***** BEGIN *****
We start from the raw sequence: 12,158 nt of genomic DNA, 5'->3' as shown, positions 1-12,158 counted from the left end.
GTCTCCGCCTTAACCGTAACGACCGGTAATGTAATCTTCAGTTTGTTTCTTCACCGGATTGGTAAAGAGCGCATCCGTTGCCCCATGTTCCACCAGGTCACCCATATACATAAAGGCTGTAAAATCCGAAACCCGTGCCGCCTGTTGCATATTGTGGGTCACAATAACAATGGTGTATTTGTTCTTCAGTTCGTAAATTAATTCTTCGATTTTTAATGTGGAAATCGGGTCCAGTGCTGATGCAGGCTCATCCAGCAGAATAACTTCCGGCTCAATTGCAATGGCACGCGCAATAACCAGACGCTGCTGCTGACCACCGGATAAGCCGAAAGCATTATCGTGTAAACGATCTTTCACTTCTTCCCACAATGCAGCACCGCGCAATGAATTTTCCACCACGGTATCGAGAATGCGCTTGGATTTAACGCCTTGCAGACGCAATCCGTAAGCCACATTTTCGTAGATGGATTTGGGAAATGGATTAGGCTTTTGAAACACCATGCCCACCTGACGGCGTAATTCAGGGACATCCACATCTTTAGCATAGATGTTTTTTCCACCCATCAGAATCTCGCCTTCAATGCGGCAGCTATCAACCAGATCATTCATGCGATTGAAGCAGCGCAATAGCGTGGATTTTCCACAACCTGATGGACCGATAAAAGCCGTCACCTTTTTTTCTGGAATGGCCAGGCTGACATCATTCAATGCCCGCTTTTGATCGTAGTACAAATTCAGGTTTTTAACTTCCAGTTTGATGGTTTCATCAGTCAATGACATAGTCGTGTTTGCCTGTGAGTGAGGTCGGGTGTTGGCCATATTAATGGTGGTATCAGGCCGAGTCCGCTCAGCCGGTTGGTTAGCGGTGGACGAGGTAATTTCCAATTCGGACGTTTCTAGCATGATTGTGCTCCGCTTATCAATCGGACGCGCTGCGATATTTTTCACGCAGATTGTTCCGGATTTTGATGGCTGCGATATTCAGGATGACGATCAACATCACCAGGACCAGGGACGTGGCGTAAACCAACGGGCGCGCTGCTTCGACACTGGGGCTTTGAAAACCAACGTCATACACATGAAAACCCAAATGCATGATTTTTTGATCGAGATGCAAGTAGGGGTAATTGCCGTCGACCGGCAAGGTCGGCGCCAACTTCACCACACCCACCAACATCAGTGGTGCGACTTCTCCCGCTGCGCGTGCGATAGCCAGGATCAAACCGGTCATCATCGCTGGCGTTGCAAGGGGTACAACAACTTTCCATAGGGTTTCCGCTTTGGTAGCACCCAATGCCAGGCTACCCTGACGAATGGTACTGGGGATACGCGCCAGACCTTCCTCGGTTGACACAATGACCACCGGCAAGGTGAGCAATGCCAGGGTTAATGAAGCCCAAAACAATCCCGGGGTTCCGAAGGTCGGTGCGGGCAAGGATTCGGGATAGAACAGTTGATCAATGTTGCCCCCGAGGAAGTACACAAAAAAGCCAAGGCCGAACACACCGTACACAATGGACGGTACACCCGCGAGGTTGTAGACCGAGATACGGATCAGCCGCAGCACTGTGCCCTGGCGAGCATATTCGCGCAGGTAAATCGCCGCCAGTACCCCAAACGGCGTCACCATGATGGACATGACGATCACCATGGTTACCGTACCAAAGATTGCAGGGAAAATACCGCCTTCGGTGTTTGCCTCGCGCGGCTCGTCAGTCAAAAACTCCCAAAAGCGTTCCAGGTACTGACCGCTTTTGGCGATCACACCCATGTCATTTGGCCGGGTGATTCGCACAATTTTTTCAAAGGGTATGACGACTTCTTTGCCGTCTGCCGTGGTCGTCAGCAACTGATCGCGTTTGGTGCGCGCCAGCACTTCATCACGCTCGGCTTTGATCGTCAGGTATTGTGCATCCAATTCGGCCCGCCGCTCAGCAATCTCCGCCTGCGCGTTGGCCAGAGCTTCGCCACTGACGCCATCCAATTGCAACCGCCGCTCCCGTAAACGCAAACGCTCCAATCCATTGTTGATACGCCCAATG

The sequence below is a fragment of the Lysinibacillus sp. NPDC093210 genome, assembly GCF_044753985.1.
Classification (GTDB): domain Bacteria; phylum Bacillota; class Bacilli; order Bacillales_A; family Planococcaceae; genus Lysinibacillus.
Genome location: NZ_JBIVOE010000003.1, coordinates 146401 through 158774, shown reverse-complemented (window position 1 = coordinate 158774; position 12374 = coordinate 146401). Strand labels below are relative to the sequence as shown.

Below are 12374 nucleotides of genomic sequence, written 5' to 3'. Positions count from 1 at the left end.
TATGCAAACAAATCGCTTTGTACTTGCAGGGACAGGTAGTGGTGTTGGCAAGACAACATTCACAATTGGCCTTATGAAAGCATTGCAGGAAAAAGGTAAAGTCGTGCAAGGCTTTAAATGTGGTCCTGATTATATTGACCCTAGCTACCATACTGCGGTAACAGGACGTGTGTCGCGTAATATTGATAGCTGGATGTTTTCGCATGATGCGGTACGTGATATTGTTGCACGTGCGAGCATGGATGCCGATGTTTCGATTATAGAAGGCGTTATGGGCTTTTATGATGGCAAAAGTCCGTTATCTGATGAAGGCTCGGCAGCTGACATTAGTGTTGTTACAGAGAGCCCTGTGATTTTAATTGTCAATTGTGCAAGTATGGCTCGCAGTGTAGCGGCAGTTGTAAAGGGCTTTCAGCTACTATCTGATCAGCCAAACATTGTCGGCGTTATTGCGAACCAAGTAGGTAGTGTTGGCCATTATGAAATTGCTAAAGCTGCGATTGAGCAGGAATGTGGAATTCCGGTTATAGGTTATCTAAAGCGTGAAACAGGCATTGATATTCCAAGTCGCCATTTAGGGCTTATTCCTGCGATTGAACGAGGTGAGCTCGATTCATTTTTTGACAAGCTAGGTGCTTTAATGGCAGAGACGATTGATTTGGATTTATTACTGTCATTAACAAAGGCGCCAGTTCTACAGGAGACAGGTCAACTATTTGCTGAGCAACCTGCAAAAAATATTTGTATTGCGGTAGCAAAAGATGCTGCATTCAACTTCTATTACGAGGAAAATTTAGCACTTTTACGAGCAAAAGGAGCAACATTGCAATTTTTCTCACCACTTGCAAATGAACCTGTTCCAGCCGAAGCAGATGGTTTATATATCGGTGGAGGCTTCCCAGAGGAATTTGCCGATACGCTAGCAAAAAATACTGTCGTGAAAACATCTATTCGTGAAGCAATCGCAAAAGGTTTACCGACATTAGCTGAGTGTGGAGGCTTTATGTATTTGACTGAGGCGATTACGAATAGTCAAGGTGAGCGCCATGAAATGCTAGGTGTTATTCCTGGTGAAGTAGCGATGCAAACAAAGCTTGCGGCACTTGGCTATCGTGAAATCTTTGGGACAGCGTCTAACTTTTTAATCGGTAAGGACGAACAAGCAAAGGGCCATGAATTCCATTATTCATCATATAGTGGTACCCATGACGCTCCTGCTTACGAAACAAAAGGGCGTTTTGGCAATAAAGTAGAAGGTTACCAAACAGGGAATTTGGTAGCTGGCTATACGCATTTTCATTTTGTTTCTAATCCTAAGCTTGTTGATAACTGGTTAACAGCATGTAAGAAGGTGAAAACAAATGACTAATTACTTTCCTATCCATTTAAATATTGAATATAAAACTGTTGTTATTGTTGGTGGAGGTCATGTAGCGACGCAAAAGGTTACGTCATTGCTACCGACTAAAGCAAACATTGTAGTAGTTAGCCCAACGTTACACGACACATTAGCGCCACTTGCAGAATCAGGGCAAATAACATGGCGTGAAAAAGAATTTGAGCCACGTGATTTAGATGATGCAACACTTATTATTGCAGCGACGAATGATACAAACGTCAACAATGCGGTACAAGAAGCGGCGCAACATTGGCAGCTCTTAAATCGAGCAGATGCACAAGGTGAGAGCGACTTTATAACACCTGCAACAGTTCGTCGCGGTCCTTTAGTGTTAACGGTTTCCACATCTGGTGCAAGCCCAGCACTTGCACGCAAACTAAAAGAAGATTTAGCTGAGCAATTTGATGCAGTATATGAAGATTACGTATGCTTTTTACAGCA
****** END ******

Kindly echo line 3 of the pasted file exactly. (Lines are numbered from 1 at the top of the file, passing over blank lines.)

The sequence below is a fragment of the Lysinibacillus sp. NPDC093210 genome, assembly GCF_044753985.1.